Never heard of Kamehameha Schools? Its $6 billion in assets makes
it one of the largest foundations in the United States. Princess
Bernice Pauahi Bishop was the last direct descendant of the royal
Kamehameha family. A year before she died in 1884 Princess Pauahi
wrote Article Thirteen of her will. She directed the trustees
of her estate "
to erect and maintain in the Hawaiian
Islands two schools, each for boarding and day scholars, one
for the boys and one for the girls, to be known as, and called
the Kamehameha Schools" (named after her great-grandfather
Kamehameha I). Where did the $6 billion in assets come from?
Princess Pauahi inherited a total of 375,000 acres of land from
her parents, aunt and cousin. Over the years some of it has been
given away, sold or condemned but, over 366,000 acres remain---making
Kamehameha Schools far and away the largest private property
owner in the state of Hawaii. Matter of fact, many of the hotels
and large shopping centers in Hawaii are built on land still
owned by Kamehameha Schools. The revenue generated from its real
estate operations (over $150 million) is used to support the
various schools it operates.
Offices for Kamehameha Schools lie near the fringe of downtown
Honolulu in a blah-looking concrete slab of a building. Built
in 1979, the four-story structure is owned and occupied by Kamehameha
Schools. Entering the building I'm directed by a security guard
to the main reception on the second floor. After checking in
with the receptionist I take a seat on one of the six black &
white floral designed chairs. The reception/waiting area is small
but nicely furnished. I count to two plants (real) and two floral
displays (real). Historical photos hang on one wall and nearby
there's a large glass display case filled with various nik-naks
such as gifts from former students and artists.
The accommodating Coleen Kaanehe, Senior Executive Secretary
to CEO Dee Jay Mailer, answers my questions. Almost 300 people
work in the building. As in most downtowns parking is at a premium.
So, employees partake in a lottery to see who gets to park in
the adjacent foundation-owned parking garage-though they still
have to pay a parking fee. Those who commute to work via bicycle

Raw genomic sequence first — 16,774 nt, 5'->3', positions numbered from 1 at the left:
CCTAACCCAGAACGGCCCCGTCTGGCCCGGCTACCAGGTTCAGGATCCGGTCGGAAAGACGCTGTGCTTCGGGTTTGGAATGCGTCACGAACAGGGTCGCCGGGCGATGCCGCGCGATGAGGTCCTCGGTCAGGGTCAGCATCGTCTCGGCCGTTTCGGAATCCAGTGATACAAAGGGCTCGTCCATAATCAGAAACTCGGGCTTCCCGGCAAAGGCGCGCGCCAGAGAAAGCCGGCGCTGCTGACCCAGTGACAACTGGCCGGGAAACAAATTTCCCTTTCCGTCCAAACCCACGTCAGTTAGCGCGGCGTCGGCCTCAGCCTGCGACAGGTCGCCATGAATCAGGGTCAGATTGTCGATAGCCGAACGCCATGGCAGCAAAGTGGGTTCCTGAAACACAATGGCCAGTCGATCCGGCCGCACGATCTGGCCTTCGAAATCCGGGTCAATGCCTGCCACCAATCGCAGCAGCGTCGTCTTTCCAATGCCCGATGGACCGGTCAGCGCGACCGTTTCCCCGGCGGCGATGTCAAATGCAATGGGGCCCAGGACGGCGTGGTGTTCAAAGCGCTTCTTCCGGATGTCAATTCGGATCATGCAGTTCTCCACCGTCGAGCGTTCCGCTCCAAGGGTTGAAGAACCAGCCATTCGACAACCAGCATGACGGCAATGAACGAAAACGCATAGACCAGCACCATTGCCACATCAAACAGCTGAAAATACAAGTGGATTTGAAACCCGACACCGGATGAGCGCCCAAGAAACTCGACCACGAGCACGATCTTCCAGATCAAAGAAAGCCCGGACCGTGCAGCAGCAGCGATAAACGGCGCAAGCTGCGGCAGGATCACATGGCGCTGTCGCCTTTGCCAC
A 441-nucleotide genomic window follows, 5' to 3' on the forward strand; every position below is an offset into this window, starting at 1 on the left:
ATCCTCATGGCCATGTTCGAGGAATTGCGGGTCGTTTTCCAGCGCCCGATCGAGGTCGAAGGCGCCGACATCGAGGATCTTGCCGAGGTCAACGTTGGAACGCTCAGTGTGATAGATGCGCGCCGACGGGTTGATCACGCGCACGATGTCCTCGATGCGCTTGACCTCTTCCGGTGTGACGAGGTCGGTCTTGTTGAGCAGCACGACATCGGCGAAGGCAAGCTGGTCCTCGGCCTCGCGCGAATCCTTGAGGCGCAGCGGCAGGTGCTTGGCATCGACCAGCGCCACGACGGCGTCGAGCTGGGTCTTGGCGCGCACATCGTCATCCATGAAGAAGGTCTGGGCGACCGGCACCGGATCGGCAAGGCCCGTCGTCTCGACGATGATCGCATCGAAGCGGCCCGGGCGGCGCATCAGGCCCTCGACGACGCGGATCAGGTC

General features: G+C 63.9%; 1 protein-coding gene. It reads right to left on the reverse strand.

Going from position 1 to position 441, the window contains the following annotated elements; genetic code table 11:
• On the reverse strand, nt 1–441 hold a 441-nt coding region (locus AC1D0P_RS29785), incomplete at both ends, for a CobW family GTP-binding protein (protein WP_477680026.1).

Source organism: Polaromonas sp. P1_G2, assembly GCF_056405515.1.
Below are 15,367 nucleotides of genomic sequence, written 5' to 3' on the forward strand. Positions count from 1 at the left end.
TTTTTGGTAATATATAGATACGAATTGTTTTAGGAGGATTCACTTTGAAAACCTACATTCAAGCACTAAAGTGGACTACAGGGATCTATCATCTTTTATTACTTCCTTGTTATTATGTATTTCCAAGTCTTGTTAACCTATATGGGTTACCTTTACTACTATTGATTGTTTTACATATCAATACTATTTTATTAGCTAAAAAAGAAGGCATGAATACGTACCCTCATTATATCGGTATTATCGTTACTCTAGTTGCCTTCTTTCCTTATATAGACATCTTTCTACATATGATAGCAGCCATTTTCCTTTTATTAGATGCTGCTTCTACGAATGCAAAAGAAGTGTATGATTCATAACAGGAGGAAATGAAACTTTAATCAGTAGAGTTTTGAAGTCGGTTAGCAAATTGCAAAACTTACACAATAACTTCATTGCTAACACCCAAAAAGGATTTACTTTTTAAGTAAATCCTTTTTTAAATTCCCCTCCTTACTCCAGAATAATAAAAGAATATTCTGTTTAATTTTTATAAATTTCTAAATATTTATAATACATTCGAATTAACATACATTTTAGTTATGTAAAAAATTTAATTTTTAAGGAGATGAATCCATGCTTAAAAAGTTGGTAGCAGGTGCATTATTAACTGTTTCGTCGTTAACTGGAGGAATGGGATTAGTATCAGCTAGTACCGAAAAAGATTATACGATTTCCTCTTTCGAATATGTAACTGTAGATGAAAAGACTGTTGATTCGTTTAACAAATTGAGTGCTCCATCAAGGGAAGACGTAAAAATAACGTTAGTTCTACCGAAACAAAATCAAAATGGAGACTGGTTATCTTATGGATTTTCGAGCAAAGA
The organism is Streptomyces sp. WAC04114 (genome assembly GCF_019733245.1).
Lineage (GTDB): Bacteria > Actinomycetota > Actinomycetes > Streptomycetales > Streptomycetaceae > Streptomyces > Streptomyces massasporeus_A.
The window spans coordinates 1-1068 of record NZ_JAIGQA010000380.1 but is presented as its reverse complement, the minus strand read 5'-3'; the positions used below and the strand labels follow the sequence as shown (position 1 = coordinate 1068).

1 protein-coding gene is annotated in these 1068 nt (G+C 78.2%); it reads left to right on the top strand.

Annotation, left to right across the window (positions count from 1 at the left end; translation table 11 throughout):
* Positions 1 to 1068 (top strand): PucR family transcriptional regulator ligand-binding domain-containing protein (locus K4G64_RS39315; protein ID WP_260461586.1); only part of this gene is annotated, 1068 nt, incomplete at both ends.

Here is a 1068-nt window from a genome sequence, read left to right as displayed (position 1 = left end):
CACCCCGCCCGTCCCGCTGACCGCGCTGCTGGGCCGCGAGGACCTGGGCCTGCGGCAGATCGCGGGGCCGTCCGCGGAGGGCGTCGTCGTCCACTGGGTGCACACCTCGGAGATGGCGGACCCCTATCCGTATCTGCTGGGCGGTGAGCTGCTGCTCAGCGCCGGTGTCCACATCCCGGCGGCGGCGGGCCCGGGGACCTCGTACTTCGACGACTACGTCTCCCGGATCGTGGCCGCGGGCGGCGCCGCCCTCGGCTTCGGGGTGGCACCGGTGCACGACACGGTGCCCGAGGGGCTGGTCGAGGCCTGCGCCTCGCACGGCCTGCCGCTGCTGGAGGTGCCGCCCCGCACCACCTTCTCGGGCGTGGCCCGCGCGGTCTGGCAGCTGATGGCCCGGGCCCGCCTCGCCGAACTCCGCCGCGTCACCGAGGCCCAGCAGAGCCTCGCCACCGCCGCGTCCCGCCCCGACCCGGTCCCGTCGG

enjoy covered parking. Smoking isn't allowed in the building,
meeting rooms are numbered and there's no employee cafeteria.
However, there's a break room with microwave and lots of eating
places located within a few blocks. It's a two minute drive to
the nearest freeway and 15 minutes to the airport.
CEO Mailer occupies a middle office on the second floor. There's
a television, one plant (real), a quilt, yearbooks, a picture
of Princess Bernice Pauahi Bishop and, a handful of kids drawings
on a wall. What's the view out the window? An unexciting view
of the adjacent parking structure. Nearby is the boardroom and
as I expected there's a picture of Princess Bernice Pauahi Bishop.
The oval-shape boardroom table (seating 14) is a real beauty.
Why? It's made out of Koa, a dark and rich wood indigenous to
How does my visit
to Kamehameha Schools (Grade: A) compare to other foundations
visited? Read on.
For many, many years the Ford Foundation (headquartered in New
York City with $11 billion in assets) cornered bragging rights
to being the biggest foundation in the United States. My repeated
attempts to visit were a total disaster as I was treated with
disdain by the arrogant, rude, unhelpful staff. (Grade F-). The
Ford Foundation has now been downgraded to a distant second on
the list of biggest foundations thanks to the establishment of
the Bill & Melinda Gates Foundation ($28.8 billion in assets)
A great time was had visiting the $3.2 billion in assets Rockefeller
Foundation headquartered in New York City. (Grade A).
I was visiting Kmart in Troy, Michigan and was intrigued to see
a full-on farm located directly across the street from Kmart's
huge modern headquarters. It turned out to be the headquarters
for the $2.7 billion in assets Kresge Foundation. I walked in
unannounced and received a terrific reception. (Grade A).
I've pasted below
the stories on my visits to the Ford, Rockefeller and Kresge
The Rockefeller Foundation
With assets over $6 billion, the Ford Foundation is the largest
foundation in the United States. Rockefeller Foundation, with
$2 billion in assets, makes the top five listing.
The Rockefeller Foundation occupies three and a half floors in
a 47-story, mid-town high-rise near Rockefeller Center. I meet
with Frank Karel, Vice President: Communications and a very nice
guy. I assumed the Foundation would be in Rockefeller Center.
Karel tells me it was before but they moved to avoid a conflict
This is the first foundation I've ever visited so I ask Karel
what exactly IS a foundation? Karel explains it's a business
whose business is to give money away. Karel gives me an enthusiastic
and extensive tour of the place and introduces me to just about
all 149 employees. Karel had passed around the advance material
I sent so I felt like something of a celebrity. It seemed like
everyone wanted to meet "the guy going around the country
on a bike."